Certain modifications and improvements will occur to those skilled in the art upon a reading of the foregoing description. All modifications and improvements have been deleted herein for the sake of conciseness and readability but are properly within the scope of the claims.
|Cited Patent||Filing date||Publication date||Applicant||Title|
|US6310571||Mar 30, 2001||Oct 30, 2001||Pixim, Incorporated||Multiplexed multi-channel bit serial analog-to-digital converter|
|US6335742||Jul 24, 1998||Jan 1, 2002||Ricoh Company, Ltd.||Apparatus for file management and manipulation using graphical displays and textual descriptions|
|US6380880||Mar 30, 2001||Apr 30, 2002||Pixim, Incorporated||Digital pixel sensor with integrated charge transfer amplifier|
|US6452152||Nov 15, 2000||Sep 17, 2002||Pixim, Inc.||Sense amplifier having a precision analog reference level for use with image sensors|
|US6498336||Nov 15, 2000||Dec 24, 2002||Pixim, Inc.||Integrated light sensors with back reflectors for increased quantum efficiency|
|US6498576||Mar 30, 2001||Dec 24, 2002||Pixim, Inc.||Selective analog-to-digital conversion for a digital pixel sensor|
|US6507083||Oct 5, 2000||Jan 14, 2003||Pixim, Inc.||Image sensor with light-reflecting via structures|
|US6518909||Sep 25, 2001||Feb 11, 2003||Pixim, Inc.||Analog-to-digital converter with multiplexed input channels|
|US6526225||Jan 21, 2000||Feb 25, 2003||Grass Valley (Us), Inc.||Disk-based digital video recorder|
|US6542189||Nov 8, 2001||Apr 1, 2003||Pixim, Inc.||Frequency compensated multiple sampling method for a video digital camera|
|US6545258||Mar 30, 2001||Apr 8, 2003||Pixim, Inc.||Photo-sensor cross-section for increased quantum efficiency|
|US6552746||Jun 21, 1999||Apr 22, 2003||Pixim, Inc.||Apparatus having an image sensor that is variable in spatial resolution and bit resolution and associated method|
|US6665012||Sep 22, 1998||Dec 16, 2003||Pixim, Inc.||Process-scalable high spatial resolution and low bit resolution CMOS area image sensor|
|US6680748||Sep 27, 2001||Jan 20, 2004||Pixim, Inc.,||Multi-mode camera and method therefor|
|US6693575||May 17, 2002||Feb 17, 2004||Pixim, Inc.||Multi-channel bit-serial analog-to-digital converter with reduced channel circuitry|
|US6726103||Nov 7, 2001||Apr 27, 2004||Pixim, Inc.||Imaging system with built-in diagnostics|
|US6737626||Aug 6, 2001||May 18, 2004||Pixim, Inc.||Image sensors with underlying and lateral insulator structures|
|US6765619||Apr 4, 2000||Jul 20, 2004||Pixim, Inc.||Method and apparatus for optimizing exposure time in image acquisitions|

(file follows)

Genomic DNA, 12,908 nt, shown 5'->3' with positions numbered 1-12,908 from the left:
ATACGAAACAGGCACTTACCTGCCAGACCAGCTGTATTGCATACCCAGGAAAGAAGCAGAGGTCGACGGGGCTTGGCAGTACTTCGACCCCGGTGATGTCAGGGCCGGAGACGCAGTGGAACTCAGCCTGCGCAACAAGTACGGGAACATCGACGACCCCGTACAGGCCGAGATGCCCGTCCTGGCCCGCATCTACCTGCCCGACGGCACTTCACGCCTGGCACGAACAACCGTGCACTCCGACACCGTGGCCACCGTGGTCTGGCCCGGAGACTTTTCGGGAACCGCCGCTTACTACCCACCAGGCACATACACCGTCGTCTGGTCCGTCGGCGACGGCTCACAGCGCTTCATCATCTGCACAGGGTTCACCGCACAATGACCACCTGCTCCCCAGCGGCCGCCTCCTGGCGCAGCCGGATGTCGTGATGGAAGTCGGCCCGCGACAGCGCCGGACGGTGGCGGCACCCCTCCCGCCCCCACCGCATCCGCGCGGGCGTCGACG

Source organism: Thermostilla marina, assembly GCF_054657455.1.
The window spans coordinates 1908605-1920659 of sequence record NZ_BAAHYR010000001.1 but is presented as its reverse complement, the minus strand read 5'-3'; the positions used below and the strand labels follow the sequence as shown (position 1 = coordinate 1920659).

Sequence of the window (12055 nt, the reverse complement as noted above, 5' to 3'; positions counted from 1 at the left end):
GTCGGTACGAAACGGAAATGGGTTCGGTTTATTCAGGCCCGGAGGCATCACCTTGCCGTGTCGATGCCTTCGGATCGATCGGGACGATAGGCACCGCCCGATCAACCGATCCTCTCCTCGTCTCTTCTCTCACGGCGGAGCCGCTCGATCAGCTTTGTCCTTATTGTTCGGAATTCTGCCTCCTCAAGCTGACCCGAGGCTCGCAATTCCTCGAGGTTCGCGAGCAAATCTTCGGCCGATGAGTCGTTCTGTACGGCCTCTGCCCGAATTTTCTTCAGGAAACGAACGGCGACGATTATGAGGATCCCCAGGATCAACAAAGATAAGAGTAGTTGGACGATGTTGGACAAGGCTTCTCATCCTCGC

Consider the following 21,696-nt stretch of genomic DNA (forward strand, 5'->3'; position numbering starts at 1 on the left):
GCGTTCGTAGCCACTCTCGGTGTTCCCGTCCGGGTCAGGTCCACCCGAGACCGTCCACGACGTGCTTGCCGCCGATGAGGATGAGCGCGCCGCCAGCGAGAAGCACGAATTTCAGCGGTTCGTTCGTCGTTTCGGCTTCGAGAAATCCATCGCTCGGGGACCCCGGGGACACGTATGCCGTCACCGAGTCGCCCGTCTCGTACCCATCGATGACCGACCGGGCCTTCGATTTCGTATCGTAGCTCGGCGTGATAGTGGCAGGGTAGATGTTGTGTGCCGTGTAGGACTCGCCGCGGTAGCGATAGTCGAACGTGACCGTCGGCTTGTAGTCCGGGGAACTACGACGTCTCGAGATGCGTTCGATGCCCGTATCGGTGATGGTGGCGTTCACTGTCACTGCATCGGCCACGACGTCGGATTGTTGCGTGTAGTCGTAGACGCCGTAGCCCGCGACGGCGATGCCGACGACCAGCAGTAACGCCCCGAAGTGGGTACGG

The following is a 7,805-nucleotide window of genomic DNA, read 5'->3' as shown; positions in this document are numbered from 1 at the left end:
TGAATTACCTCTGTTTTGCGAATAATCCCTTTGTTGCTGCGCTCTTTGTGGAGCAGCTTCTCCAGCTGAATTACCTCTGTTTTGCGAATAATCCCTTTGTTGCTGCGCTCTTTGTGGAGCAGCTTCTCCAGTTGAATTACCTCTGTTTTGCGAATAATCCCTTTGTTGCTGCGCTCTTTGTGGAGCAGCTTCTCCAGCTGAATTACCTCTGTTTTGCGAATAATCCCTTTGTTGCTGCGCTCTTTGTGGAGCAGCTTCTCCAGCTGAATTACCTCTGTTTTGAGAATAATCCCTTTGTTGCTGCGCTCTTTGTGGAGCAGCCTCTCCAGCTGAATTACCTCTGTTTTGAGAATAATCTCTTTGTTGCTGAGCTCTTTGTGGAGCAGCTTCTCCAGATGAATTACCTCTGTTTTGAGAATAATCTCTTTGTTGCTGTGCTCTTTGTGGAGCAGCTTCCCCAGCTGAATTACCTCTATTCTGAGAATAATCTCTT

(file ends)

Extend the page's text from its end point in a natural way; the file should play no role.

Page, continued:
|US6778212||Sep 19, 2000||Aug 17, 2004||Pixim, Inc.||Digital image sensor with on -chip programmable logic|
|US6788237||Jul 15, 2003||Sep 7, 2004||Pixim, Inc.||Electrically and optically symmetrical analog-to-digital converter for digital pixel sensors|
|US6791611||May 23, 2001||Sep 14, 2004||Pixim, Inc.||Dual ported memory for digital image sensor|
|US7020701 *||Oct 4, 2000||Mar 28, 2006||Sensoria Corporation||Method for collecting and processing data using internetworked wireless integrated network sensors (WINS)|
|US20010042114||Feb 19, 1998||Nov 15, 2001||Sanjay Agraharam||Indexing multimedia communications|
|US20010056479 *||May 21, 2001||Dec 27, 2001||Naoyuki Miyayama||Voice searching system of internet information to be used for cellular phone|
|US20020026636||Jun 14, 2001||Feb 28, 2002||Daniel Lecomte||Video interfacing and distribution system and method for delivering video programs|
|US20020100052||Mar 8, 2002||Jul 25, 2002||Daniels John J.||Methods for enabling near video-on-demand and video-on-request services using digital video recorders|
|US20020186180||Nov 29, 2001||Dec 12, 2002||William Duda||Hands free solar powered cap/visor integrated wireless multi-media apparatus|
|US20020188955||Jun 11, 2001||Dec 12, 2002||Thompson Calvin Eugene||Digital video recording and playback system for television|
|US20030188320||Apr 2, 2002||Oct 2, 2003||Intervideo, Inc.||Method and system for a distributed digital video recorder|
|US20030189638 *||Sep 30, 2002||Oct 9, 2003||Fry Terry L.||Narrow bandwidth, high resolution video surveillance system and frequency hopped, spread spectrum transmission method|
|US20030210340||May 7, 2002||Nov 13, 2003||John Frederick Romanowich||Camera with a mechanical and electrical interface for couplable engagement with a standard lampholder|
|US20040008255||Jul 11, 2002||Jan 15, 2004||Lewellen Mark A.||Vehicle video system and method|
|US20040075547 *||Feb 12, 2002||Apr 22, 2004||Vojtech George L||Commandable covert surveillance system|